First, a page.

ENGLEWOOD — For Cliff Kelley, the longtime radio personality on WVON-AM, a grilled Cobb salad was proof to him that Washburne Culinary Institute students are going to be just fine when they graduate.
"I have been here before and try to come as much as I can, because it's important to support students," Kelley said as he ate at the institute’s Sikia restaurant in Englewood during a community preview Friday.
"The food was simply marvelous and the service was on point. I think these kids are going to make great strides once they graduate."
About 30 people attended Community Day at the restaurant, 740 W. 63rd St., where patrons were served a free appetizer, lunch and desert, a meal that normally sells for $7. Once the restaurant opens on Wednesday, lunch will be served from 11 a.m. to 1 p.m. Wednesdays-Fridays. The restaurant closes when Kennedy-King College is on winter and summer break.
Washburne is part of Kennedy-King, and gives students like 30-year-old Portage Park resident Larry Etcitty real-world experience by having them run Sikia.
"I have always wanted to be a cook ever since I was a little boy. Instead of watching cartoons I would watch cooking shows on Channel 11," recalled the father of two daughters. "My grandparents were good cooks. That's how I got interested in cooking. After I graduate [in May] I want to get some experience as an executive chef and then open my own restaurant."
Not everyone in attendance was a regular customer like Kelley. Tina Brown said she traveled from Pullman to attend the event.
"I had always heard about Sikia but never had a chance to come inside until today," Brown said. "I am glad I came because the food and service was quite appealing."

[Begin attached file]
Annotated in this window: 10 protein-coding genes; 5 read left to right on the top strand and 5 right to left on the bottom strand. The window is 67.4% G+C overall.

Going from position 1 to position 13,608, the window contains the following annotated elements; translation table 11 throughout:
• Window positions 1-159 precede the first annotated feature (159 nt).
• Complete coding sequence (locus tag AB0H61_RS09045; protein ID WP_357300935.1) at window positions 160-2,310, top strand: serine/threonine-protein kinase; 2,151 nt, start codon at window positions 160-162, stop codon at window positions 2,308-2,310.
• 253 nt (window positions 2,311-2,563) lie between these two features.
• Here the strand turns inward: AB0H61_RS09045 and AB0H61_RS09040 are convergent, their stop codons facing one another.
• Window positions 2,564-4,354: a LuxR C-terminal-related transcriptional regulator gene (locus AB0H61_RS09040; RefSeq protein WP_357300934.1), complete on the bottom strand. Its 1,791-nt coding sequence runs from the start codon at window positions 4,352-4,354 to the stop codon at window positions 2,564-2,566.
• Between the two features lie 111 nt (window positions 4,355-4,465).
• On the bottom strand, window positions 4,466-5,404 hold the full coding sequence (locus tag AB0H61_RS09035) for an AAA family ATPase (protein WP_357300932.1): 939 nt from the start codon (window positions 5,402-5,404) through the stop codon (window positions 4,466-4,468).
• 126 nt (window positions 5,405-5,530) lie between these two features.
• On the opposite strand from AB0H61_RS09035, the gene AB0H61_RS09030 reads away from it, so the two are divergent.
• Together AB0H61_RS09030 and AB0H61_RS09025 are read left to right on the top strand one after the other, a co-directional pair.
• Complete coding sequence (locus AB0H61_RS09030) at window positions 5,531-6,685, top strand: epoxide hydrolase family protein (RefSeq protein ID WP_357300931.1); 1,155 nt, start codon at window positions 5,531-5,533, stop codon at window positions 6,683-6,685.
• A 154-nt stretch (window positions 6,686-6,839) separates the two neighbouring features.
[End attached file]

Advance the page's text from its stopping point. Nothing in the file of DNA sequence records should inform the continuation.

And Janet Vaughn, who said she grew up in Englewood, was glad to see so many people at the restaurant.
"People seem to think everything in Englewood is bad and that's not true. This restaurant proves that there are good things in Englewood worth talking about," Vaughn said. "I just hope more people come out to support the restaurant because it is truly a hidden gem in the community."
When Whole Foods Market opens across the street in 2016, CEO Walter Robb said he plans to create internship opportunities for Washburne students.
"They are a part of this community and we want to engage the community as much as possible," Robb said.
And that's fine with Arshele Stevens, interim president of Kennedy-King College.
"I love the fact that businesses want to get our students involved. In the short time I have been at Kennedy-King I have quickly learned that Sikia and all our students have made a positive impact in the community," she said.
Washburne students also run the Parrot Cage at the South Shore Cultural Center, 7059 S. South Shore Drive, where lunch is available from 11 a.m. to 1 p.m. Tuesdays through Saturdays, dinner from 5-9 p.m. Wednesdays through Saturdays, and Sunday brunch from 11 a.m. to 3 p.m.
The school plans to launch a third restaurant Downtown in late October. The Washburne Cafe, 226 W. Jackson Blvd., will serve breakfast and lunch five days a week from 7:30 a.m. to 3 p.m, according to Angela O'Connor, a spokeswoman for Kennedy-King College.
"The students are excited about the Wabash Cafe. It gives them a chance to serve a unique clientele and larger group of people," O'Connor said. "And we're confident the new restaurant will do fine."